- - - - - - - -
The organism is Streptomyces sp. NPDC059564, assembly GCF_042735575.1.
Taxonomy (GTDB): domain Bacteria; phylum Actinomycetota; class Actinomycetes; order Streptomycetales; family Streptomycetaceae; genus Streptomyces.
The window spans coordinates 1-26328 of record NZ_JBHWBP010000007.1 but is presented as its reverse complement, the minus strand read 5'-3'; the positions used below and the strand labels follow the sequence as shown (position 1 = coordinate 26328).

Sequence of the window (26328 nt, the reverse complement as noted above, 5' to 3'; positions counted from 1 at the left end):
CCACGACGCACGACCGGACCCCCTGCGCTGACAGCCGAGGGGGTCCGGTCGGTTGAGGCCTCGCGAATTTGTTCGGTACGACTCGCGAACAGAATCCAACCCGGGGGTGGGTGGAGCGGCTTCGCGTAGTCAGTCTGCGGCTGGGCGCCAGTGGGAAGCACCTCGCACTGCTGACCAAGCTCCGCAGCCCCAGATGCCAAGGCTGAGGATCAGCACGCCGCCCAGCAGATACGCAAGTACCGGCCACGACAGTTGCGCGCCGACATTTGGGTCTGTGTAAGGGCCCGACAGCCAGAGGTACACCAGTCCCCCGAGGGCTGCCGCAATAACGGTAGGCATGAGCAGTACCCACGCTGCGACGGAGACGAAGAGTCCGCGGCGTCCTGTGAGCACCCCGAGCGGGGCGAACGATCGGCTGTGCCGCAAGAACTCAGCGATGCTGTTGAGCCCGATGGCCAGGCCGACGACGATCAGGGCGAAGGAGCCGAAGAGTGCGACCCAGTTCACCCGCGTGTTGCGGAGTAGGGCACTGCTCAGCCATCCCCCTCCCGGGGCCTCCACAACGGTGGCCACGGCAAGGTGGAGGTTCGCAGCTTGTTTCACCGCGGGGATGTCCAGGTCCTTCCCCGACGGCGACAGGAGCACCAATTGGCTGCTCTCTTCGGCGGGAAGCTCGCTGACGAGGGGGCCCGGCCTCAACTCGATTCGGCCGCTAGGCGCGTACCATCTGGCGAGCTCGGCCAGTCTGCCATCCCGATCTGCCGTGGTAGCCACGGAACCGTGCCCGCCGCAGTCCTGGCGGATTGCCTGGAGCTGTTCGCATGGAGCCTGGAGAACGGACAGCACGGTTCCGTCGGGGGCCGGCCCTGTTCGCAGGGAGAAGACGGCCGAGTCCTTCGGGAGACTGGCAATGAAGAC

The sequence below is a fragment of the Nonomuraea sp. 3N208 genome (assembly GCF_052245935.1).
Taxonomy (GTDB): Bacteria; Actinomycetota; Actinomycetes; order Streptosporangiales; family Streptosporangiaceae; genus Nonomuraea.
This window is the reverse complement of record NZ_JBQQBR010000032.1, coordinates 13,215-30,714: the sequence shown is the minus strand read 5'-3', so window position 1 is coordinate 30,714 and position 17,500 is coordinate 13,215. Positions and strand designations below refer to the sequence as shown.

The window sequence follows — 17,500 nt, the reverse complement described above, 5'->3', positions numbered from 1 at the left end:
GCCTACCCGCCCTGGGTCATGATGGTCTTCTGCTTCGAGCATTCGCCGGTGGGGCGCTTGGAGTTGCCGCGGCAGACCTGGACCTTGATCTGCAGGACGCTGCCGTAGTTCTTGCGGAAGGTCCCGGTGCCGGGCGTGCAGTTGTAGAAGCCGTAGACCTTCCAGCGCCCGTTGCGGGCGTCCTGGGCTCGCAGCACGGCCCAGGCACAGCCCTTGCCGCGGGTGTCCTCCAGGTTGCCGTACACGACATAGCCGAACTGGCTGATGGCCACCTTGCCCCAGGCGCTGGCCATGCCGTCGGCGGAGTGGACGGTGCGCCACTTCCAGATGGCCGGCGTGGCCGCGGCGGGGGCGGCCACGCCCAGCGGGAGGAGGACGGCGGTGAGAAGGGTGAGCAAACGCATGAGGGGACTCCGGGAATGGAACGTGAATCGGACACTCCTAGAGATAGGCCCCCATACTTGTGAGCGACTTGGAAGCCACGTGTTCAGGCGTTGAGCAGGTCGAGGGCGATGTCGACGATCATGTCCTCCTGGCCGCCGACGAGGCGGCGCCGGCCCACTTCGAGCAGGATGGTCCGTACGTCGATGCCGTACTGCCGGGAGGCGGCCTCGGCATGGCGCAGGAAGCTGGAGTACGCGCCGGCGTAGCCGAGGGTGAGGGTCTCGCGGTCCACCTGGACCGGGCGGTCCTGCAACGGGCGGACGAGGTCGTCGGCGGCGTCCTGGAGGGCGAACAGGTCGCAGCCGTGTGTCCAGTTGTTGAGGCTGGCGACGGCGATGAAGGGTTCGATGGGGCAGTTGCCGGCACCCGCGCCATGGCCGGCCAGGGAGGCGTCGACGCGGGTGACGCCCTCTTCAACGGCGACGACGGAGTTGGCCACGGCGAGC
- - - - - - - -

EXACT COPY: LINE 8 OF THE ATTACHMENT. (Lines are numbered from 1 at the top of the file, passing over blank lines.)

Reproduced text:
This window is the reverse complement of record NZ_JBQQBR010000032.1, coordinates 13,215-30,714: the sequence shown is the minus strand read 5'-3', so window position 1 is coordinate 30,714 and position 17,500 is coordinate 13,215. Positions and strand designations below refer to the sequence as shown.